Teen Dating Violence: What Every Child and Parent Must Know

Teen Dating Violence: What Every Child and Parent Must Know

If there ever was any doubt in your mind where adult domestic violence has its’ roots-put your inquisitive mind at rest. It starts with our kids!! In a recent study partnered by Teenage Research Unlimited and the Liz Claiborne Corp., teens 13-18 were surveyed on the frequency of dating violence in their lives.

The study revealed some shocking statistics and facts about the teen dating scene. Among many conclusions are that a significant percentage of teens not only are victims of dating abuse but also they accept it as normal and that they feel pressured to have and keep relationships particularly if it is a “serious” one.

Teens in these serious relationships report by nearly a 2 to 1 margin more abuse, controlling and even violent behavior compared to other teens.

The study also showed that:
 20% in a serious relationship report being hit, slapped or pushed
 30% report being worried about their physical safety
 64% report controlling behavior
 55% compromise their values to please their partner
 61% reported having a partner who made them feel bad or embarrassed about themselves
 25% report being in a relationship where their partner put them down or called them names
 29% said they were pressured to have sex they do not want.
 50% of young women worry that their partner will break up with them if they do not agree to engage in sex

It is no wonder that this problem exists with teenage male belief systems that include:
 Controlling their partners
 Possessing their partners
 Demanding intimacy
 Physical aggression is the “masculine” thing to do

Teenage female beliefs include:
 There’s no resource for help
 Abuse is normal because their peers are abused
 Jealousy, possessiveness and even abuse are “romantic”

Historically other studies and surveys support these findings. This serves as pretty solid evidence that teenagers grow up in a society that frowns on adult domestic violence, yet it appears they serve their apprenticeships in high school learning the nuances of how to abuse. Do they learn on their own or do they learn from their abusive parents? It is a very difficult question to answer nevertheless the cycle must be broken. Today’s youth represent the best chance to make a change.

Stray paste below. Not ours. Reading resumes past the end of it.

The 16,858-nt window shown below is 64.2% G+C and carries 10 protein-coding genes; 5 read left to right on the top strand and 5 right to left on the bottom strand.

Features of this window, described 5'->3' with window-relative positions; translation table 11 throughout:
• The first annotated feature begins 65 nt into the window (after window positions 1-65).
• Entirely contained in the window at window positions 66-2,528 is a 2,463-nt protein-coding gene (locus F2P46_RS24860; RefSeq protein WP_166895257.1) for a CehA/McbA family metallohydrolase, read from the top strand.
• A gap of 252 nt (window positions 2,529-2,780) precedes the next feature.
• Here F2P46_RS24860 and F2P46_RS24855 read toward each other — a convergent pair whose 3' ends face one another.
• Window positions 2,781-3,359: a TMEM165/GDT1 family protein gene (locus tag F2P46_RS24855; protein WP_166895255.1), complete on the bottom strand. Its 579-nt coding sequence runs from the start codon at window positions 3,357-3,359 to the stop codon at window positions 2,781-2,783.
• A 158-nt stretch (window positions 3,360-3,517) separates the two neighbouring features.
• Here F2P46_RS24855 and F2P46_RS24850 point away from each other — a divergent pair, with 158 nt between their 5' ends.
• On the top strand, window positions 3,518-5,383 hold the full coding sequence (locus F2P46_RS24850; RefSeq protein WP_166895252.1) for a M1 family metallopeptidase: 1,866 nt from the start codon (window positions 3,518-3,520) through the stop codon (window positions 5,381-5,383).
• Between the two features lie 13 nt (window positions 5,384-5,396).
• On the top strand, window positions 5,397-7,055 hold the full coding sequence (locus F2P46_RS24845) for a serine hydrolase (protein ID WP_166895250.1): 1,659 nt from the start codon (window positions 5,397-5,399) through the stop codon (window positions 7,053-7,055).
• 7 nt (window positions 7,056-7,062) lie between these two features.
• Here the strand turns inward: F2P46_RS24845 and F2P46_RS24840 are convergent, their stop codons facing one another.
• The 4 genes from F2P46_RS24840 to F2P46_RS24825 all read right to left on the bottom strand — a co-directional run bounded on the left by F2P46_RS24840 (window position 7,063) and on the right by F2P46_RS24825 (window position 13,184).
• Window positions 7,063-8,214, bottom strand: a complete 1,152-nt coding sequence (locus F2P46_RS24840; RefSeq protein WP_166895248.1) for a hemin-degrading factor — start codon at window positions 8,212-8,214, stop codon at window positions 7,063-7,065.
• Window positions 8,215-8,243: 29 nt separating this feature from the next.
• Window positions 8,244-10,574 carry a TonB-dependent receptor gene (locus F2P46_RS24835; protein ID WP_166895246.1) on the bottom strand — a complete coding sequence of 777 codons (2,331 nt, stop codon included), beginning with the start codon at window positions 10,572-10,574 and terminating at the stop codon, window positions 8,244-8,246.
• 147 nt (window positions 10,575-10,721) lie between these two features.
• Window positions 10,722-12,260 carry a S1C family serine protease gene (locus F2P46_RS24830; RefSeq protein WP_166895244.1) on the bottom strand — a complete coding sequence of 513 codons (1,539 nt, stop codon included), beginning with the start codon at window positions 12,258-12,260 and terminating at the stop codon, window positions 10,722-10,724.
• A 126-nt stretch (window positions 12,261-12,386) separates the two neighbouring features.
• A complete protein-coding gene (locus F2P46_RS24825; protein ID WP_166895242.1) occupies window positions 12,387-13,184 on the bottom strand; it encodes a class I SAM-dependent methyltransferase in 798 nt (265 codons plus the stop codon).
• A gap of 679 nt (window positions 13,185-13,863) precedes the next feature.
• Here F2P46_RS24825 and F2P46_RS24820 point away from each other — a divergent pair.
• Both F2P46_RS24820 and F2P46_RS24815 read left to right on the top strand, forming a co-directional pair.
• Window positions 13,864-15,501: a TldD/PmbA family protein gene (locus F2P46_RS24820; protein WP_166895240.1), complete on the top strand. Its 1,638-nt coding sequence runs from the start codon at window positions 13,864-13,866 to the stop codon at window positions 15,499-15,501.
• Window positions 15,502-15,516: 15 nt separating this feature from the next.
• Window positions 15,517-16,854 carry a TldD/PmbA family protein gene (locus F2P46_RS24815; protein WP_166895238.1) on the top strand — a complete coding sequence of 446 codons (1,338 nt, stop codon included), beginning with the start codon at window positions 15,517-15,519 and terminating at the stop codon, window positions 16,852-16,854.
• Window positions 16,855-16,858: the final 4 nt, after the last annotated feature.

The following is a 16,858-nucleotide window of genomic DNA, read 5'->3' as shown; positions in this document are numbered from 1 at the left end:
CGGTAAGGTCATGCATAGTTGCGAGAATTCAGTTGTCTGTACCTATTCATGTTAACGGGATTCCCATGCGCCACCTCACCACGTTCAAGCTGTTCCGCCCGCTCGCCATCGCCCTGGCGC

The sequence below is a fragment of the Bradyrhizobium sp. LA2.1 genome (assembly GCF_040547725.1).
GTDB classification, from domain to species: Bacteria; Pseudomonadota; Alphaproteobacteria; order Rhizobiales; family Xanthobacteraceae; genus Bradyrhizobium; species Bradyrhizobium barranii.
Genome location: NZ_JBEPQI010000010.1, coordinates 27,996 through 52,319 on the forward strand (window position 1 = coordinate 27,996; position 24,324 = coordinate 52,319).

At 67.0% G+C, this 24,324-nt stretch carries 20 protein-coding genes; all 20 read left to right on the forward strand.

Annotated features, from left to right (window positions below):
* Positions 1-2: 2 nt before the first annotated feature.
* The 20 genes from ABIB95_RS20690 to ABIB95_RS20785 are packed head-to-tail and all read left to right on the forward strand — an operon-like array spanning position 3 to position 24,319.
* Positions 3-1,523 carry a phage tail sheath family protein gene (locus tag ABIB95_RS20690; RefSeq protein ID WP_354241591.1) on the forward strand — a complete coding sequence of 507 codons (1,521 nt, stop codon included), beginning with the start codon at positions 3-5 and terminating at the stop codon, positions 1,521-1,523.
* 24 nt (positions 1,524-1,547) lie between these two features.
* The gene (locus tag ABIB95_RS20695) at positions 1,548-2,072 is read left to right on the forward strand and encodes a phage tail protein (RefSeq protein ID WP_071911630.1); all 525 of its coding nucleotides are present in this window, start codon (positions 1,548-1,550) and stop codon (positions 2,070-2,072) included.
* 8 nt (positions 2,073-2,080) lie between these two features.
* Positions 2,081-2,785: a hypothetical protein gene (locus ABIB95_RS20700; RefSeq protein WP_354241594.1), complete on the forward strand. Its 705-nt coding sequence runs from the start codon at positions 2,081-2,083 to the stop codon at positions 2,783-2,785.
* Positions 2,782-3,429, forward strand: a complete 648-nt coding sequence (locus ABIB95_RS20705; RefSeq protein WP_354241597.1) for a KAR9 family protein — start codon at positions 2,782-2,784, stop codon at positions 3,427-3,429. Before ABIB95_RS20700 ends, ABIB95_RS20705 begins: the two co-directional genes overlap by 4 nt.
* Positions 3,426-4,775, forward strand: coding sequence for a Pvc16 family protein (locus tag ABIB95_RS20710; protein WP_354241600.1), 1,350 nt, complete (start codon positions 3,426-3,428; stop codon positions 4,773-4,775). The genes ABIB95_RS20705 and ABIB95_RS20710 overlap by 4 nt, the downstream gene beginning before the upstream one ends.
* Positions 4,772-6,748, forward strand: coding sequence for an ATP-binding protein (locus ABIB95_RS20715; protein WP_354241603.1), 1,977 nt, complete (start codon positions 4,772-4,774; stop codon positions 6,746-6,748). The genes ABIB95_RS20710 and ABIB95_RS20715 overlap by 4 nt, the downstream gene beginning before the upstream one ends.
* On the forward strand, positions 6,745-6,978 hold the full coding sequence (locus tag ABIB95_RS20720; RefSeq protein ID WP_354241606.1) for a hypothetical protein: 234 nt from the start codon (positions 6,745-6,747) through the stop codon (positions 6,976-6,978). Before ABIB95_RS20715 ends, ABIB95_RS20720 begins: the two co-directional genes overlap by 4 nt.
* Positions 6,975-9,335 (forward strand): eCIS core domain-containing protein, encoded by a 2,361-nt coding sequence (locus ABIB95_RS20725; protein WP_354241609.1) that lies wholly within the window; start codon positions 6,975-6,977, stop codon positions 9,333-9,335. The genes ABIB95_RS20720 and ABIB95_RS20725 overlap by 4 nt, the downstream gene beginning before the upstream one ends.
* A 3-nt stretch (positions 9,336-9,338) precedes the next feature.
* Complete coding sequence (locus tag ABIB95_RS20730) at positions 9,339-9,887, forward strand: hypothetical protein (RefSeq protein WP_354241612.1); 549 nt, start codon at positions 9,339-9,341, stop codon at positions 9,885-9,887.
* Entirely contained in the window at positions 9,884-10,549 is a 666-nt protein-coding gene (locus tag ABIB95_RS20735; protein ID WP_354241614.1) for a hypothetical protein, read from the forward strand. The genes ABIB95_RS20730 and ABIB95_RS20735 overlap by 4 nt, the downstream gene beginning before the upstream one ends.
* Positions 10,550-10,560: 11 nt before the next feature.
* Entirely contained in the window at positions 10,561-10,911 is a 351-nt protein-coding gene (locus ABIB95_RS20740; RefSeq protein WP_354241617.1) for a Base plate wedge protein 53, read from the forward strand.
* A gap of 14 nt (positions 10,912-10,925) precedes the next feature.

Here’s how to start. Educate and Prevent.

Know Some Warning Signs. Is there a history of violence with previous partners? Are there threats of violence, use of force? Is there cruelty to animals? Are traits of sudden anger, jealousy, verbal abuse, controlling behavior, unpredictable mood swings present? All or any of these can be predictors of future behavior and definite warning signs.

Set Standards. Only allow double dates for the first few dates. Know exactly what the plans are-who, where, what, when-be very specific. Remember: Trust but Verify. You love your children. It is your responsibility to set the standards for their actions.

Develop a Safety Plan. In an emergency know who to call: police, relative, parents, friend, neighbor, pastor-have a calling card handy. Know who you can trust to talk to. Develop a buddy system at school so you are never alone. Change your route to school if necessary. Carry some non lethal self defense items-pepper spray, personal defense alarms, etc. Trust your instincts.

Above all be prepared. Knowing what to look for and keeping an open mind may end up saving you a lot of pain.